B. Specialty Vegetable
Opportunities.

Male representatives of
upper-income households and
consumers in the west are more
likely to have tried or heard of
specialty vegetables and herbs than
other segments of the population
according to the 1987 Fresh Trends
survey conducted for Vance Research.
The results of the survey were
published recently in The Packer
Focus.
Alfalfa or bean sprouts,
snowpeas, pearl onions, parsnips,
leeks, miniature vegetables, napa
cabbage, shallots, and kohlrabi were
the most familiar of the 20

Use and Awareness of Fret


Have
tried


Vegetable


specialty vegetables included in the
survey. On the other hand, a low
proportion of the respondents were
familiar with rapini, radicchio,
chayote, jicama, and tomatillo.
Surprisingly, there was a
higher general awareness of fresh
herbs than there was of the
specialty vegetables. Cilantro
(Coriandrum sativum L.), also called
Chinese parsley, was the only herb
having a low level of recognition.
As might be expected, garlic,
parsley, chive, mint, sage, and
oregano had been tried most commonly
by the respondents.


;h Specialty Vegetables and Herbs
Are Are not
it aware of it aware of it
-------------------------------


Belgian endive 8 36 55
Bok choy 18 35 47
Celeriac 8 37 55
Chayote 4 20 75
Daikon 23 36 41
Jerusalem artichoke 16 39 45
Jicama 12 17 71
Kohlrabi 26 36 38
Leek 38 48 15
Miniature vegetables 34 31 35
Napa 33 39 29
Parsley root 9 43 48


Mix
Mix
Separate
Mix
Mix
Separate
Mix
Mix







Parsnip 45 47 8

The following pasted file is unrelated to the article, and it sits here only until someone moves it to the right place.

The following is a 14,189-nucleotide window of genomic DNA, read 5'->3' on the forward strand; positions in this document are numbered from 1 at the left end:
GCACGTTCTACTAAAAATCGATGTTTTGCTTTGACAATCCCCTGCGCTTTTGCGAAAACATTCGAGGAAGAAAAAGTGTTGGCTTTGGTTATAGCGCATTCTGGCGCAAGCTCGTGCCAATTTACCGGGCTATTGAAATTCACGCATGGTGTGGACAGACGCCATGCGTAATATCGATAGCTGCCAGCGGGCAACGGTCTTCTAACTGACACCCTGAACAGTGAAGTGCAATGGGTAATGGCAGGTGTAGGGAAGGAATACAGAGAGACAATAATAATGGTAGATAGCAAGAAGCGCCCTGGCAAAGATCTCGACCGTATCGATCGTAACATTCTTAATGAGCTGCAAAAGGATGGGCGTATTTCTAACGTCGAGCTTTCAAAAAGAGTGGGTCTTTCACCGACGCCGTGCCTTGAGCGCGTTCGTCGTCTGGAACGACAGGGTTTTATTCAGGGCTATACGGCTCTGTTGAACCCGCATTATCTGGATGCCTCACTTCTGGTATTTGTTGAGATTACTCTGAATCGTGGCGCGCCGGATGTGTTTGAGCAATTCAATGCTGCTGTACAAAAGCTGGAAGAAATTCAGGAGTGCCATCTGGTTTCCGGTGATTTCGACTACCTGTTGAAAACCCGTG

Pearl onion 61 28 11
Radicchio 2 20 78
Rapini 1 14 85
Shallot 32 41 27
Snowpea 58 31 11
Sprouts 71 23 6
Tomatillo 6 21 73

Herb -
Anise 23 57 20
Basil 54 39 6
Chive 70 26 4
Cilantro 11 32 57
Dill 66 29 6
Garlic 85 12 3
Ginger 38 53 9
Horseradish 36 53 12
Marjoram 31 52 17
Mint 64 30 6
Oregano 58 12 3
Parsley 85 12 3
Rosemary 45 48 7
Sage 57 38 5
Tarragon 34 53 13
Thyme 48 45 2


What conclusions can be drawn
from these data that might influence
growers' decisions on production of
specialty vegetables? The pessimist
might respond that the market is too
small to affect production
decisions. On the other hand, the
optimist might see a huge untapped
market. As usual, the real answer
probably lies somewhere between the
two extremes.
For many specialty vegetables,
there is a low level of recognition.
Increased awareness will certainly
lead to more interest and higher
sales. The food service industry,
newspapers, and popular magazines
have done much to popularize
specialty vegetables. For example,
in a period of about a month last
fall, radicchio was served to me at
a southwest Florida restaurant and
two or three popular magazine
articles on this new crop were
noted.
There is a market, although


limited, for these crops.
Production and variety information
has been developed for some of
them--leek, miniature vegetables,
radicchio, shallot, and snowpea--at
the Gulf Coast Research and
Education Center. As always,
growers are advised to establish
markets before extensive plantings
are made.

(Maynard, Veg. 87-03)


III. PESTICIDE UPDATE

A. Changes in vegetable disease
control fungicides.

Fungicide Label Revisions
1. Dyrene 50% WP
Use of Dyrene on bulb and dry
onions to control Botrytis Blast or
Purple Blotch has been deleted. Use
of Dyrene on green onion or garlic
is not recommended in Florida.






2. Topsin M 70% WP
For use on Cucurbits
(Cucumbers, Melons, Pumpkins, and
Summer and Winter Squash) for
control of Anthracnose, Gummy Stem
Blight, Powdery Mildew, and
Corynespora Target Spot. Use
0.25-0.5 Ib/acre for ground
application or 0.5 Ib/acre for
aerial application. Initiate sprays
when plants first begin to run and
repeat on a 7-14 day schedule as
needed. Use a 7-day schedule for
control of Target Spot.

New Fungicides
1. Benlate 50 DF
This is a new formulation of Benlate
50% WP that is being marketed as a
dispersible granule. This
formulation has an identical label
to Benlate 50 WP but offers better
solubility and suspension properties